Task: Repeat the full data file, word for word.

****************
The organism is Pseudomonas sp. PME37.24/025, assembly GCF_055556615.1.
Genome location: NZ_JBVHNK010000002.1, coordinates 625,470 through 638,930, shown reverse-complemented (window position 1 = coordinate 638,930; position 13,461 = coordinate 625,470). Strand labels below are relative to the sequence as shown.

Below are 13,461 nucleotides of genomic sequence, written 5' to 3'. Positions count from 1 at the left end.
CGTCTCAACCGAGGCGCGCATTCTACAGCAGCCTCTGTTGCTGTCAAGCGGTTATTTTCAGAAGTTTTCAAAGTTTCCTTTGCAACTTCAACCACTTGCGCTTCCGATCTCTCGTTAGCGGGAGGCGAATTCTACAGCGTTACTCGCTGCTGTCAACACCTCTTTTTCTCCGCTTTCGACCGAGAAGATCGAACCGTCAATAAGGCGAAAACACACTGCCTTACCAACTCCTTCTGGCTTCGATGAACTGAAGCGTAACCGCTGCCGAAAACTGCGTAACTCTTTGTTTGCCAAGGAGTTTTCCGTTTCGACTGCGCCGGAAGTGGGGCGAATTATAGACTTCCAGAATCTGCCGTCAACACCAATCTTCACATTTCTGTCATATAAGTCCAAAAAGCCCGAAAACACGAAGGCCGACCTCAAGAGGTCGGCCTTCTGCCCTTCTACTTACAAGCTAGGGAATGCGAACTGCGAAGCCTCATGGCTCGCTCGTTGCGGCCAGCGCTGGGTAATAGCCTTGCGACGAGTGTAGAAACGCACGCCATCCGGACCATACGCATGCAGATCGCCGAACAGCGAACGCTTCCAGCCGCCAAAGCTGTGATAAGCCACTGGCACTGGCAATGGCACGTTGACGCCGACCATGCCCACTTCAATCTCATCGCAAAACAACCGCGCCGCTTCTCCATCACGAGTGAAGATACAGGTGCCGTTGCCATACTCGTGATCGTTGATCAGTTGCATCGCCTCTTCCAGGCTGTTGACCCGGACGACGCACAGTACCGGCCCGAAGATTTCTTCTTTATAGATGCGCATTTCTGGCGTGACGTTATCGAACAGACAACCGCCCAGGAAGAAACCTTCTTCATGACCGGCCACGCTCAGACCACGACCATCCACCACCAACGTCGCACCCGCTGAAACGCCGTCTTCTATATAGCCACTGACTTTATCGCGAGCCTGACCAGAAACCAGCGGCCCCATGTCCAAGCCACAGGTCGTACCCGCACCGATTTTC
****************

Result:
The organism is Pseudomonas sp. PME37.24/025, assembly GCF_055556615.1.
Genome location: NZ_JBVHNK010000002.1, coordinates 625,470 through 638,930, shown reverse-complemented (window position 1 = coordinate 638,930; position 13,461 = coordinate 625,470). Strand labels below are relative to the sequence as shown.

Below are 13,461 nucleotides of genomic sequence, written 5' to 3'. Positions count from 1 at the left end.
CGTCTCAACCGAGGCGCGCATTCTACAGCAGCCTCTGTTGCTGTCAAGCGGTTATTTTCAGAAGTTTTCAAAGTTTCCTTTGCAACTTCAACCACTTGCGCTTCCGATCTCTCGTTAGCGGGAGGCGAATTCTACAGCGTTACTCGCTGCTGTCAACACCTCTTTTTCTCCGCTTTCGACCGAGAAGATCGAACCGTCAATAAGGCGAAAACACACTGCCTTACCAACTCCTTCTGGCTTCGATGAACTGAAGCGTAACCGCTGCCGAAAACTGCGTAACTCTTTGTTTGCCAAGGAGTTTTCCGTTTCGACTGCGCCGGAAGTGGGGCGAATTATAGACTTCCAGAATCTGCCGTCAACACCAATCTTCACATTTCTGTCATATAAGTCCAAAAAGCCCGAAAACACGAAGGCCGACCTCAAGAGGTCGGCCTTCTGCCCTTCTACTTACAAGCTAGGGAATGCGAACTGCGAAGCCTCATGGCTCGCTCGTTGCGGCCAGCGCTGGGTAATAGCCTTGCGACGAGTGTAGAAACGCACGCCATCCGGACCATACGCATGCAGATCGCCGAACAGCGAACGCTTCCAGCCGCCAAAGCTGTGATAAGCCACTGGCACTGGCAATGGCACGTTGACGCCGACCATGCCCACTTCAATCTCATCGCAAAACAACCGCGCCGCTTCTCCATCACGAGTGAAGATACAGGTGCCGTTGCCATACTCGTGATCGTTGATCAGTTGCATCGCCTCTTCCAGGCTGTTGACCCGGACGACGCACAGTACCGGCCCGAAGATTTCTTCTTTATAGATGCGCATTTCTGGCGTGACGTTATCGAACAGACAACCGCCCAGGAAGAAACCTTCTTCATGACCGGCCACGCTCAGACCACGACCATCCACCACCAACGTCGCACCCGCTGAAACGCCGTCTTCTATATAGCCACTGACTTTATCGCGAGCCTGACCAGAAACCAGCGGCCCCATGTCCAAGCCACAGGTCGTACCCGCACCGATTTTC